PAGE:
[In January 2018], Polman was attacked by a private equity group that wanted a hostile takeover at 20% premium over stock. This private equity group from Brazil, 3G, saw an opportunity to create a bigger, more efficient company. But Polman saw [in them] a philosophy that was short-term and the exact opposite of his long-term strategy. So he fought back. He got his investors on his side, and he won the public opinion battle in the press. And 3G withdrew its offer.
Securing Buy-in for Longer-term Visions
Knowledge@Wharton: You write about Verizon’s [former chairman] Ivan Seidenberg, as well as 3M’s CEO, Sir George Buckley, and Maggie Wilderotter, who is a director at Hewlett-Packard Enterprise Co. and Costco. What are some of the main lessons from them about balancing short and long term?
Dumaine: When Ivan Seidenberg he took over as CEO of Verizon about 15 years ago, the telecom sector was in chaos. It was a tough business, with too many companies, consolidation, bankruptcies, et cetera, et cetera. Wall Street wanted Ivan to basically buy other telecom companies and merge those, cut costs, pay back the savings in dividends or stock buy-backs, and everybody would be happy.
Ivan had a very different [and] long-term vision for growth. He wanted to build the best fiber optics network and the best wireless network in the country. So at a time when Wall Street wanted him to cut costs, save money, and give it back to investors, he decided to invest $150 billion in building out these new businesses. And he got a lot of pushback.
But one of his secrets was he figured out which investors to cultivate. He found [support from] long-term investors. He laid out his vision, and built those networks. Verizon now is one of the largest in the U.S. and one of the most successful telecom companies.
Useem: George Buckley became chief executive at 3M at a time when companies were trying to tighten. The internal education and training function and research & development are long-term investments and the easiest to cut if you’re a short-term focused individual, because the rewards will not come for five, maybe 10, or even fifteen years. Sir George doubled down on research & development. It is 3M, so there’s a history there of its products being innovative.
Maggie Wilderotter exemplifies what directors can bring to the boardroom. She served on the board of HPE – Hewlett Packard Enterprise – in an extremely turbulent industry. She worked actively with CEO Meg Whitman to help [her] and the company more broadly appreciate where technologies were going to be.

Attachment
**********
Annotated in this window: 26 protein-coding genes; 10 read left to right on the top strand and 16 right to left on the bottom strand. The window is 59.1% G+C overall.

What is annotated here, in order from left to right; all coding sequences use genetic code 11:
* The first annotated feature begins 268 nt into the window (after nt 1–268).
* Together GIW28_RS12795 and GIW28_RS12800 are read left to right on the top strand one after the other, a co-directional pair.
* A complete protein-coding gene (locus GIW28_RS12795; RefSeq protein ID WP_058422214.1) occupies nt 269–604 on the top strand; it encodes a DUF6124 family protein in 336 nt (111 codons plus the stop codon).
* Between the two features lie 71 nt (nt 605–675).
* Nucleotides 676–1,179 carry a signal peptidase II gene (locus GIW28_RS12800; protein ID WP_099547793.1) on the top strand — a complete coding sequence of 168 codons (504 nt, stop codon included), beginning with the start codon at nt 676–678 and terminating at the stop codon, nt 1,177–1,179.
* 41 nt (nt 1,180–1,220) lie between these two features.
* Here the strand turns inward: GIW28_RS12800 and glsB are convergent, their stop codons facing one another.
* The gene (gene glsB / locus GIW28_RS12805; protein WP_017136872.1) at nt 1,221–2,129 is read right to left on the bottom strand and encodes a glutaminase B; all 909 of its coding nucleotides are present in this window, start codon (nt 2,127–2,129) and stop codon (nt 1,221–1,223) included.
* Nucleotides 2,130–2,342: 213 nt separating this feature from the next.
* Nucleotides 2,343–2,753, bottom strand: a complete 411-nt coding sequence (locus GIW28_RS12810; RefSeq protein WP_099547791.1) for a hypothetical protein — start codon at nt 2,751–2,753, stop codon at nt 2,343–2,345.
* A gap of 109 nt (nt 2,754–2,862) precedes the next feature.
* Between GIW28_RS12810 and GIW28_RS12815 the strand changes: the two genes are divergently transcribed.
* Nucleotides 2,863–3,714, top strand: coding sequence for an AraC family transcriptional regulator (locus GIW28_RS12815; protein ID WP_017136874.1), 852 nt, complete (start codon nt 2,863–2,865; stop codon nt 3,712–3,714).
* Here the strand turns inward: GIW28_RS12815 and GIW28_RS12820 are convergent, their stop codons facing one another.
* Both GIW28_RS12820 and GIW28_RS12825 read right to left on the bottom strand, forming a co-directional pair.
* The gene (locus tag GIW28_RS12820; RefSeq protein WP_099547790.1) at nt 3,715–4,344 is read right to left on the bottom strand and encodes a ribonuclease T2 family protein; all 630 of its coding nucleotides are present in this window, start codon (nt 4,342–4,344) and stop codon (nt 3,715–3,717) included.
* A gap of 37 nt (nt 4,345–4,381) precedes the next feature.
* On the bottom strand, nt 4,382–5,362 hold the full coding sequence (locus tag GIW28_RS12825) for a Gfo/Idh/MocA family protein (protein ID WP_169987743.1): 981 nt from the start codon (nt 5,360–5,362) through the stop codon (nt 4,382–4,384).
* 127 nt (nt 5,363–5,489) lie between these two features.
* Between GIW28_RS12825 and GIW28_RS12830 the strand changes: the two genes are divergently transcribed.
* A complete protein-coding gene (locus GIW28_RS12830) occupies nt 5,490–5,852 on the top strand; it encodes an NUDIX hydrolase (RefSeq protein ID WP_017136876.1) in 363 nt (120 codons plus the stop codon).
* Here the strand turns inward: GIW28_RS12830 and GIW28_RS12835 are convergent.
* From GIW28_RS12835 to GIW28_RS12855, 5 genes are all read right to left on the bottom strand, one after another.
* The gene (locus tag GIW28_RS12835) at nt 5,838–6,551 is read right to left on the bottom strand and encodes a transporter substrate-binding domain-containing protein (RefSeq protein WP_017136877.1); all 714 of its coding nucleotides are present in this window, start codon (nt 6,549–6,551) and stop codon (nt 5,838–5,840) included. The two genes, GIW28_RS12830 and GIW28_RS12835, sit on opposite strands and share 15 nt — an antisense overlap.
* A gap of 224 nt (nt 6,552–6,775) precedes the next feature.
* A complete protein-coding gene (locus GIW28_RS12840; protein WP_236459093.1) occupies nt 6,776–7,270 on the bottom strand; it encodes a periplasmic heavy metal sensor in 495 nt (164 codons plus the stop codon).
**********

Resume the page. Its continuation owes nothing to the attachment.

“Chief executives can make a difference for the better when they’re on the side of the angels – and the opposite if they’re not.”–Michael Useem
Dumaine: One of the things [Wilderotter] and the board of HPE did with Meg Whitman’s support was they composed a letter to Meg, as if it had been written by an activist. They said, “If we were an activist, how would we think about this company?” and then went through X, Y and Z [scenarios]. You don’t have someone on the outside dictating terms. But if you know the direction you should go in, you can do it in your own way [to] foster long-term growth and prosperity. It was a clever exercise that ended up doing a lot of good for HPE.
Knowledge@Wharton: There are plenty of pressures – external and internal, and self-imposed – that CEOs and leaders face and that push them towards short-term thinking. What advice would you offer CEOs who want to up the long game?
Dumaine: Just beware of the trends going on in the world. Larry Fink, the CEO of BlackRock, which manages $6 trillion in assets, says that it would be key for CEOs to realize some of the changes going on in society. For example, [consider] this shift towards automation and artificial intelligence. A McKinsey study we cite in the book says that [those technologies] could displace 30% of American workers.
CEOs who want to survive in the long run, and want their companies to survive in the long run, have to be aware of what’s going on in society, and try to steer their companies to address some of these issues. If they do that, they’ll get the support of their investors, customers and employees.
Useem: We tended to focus on large companies, but [there are] lots of analogies for medium and small enterprise here, as well. Chief executives can make a difference for the better when they’re on the side of the angels – and the opposite if they’re not. I think Jeff Bezos (CEO of Amazon] was thinking 20 years out. With an ability to persuasively communicate that strategy story, you can do it. It’s hard. It’s uphill. It’s been done.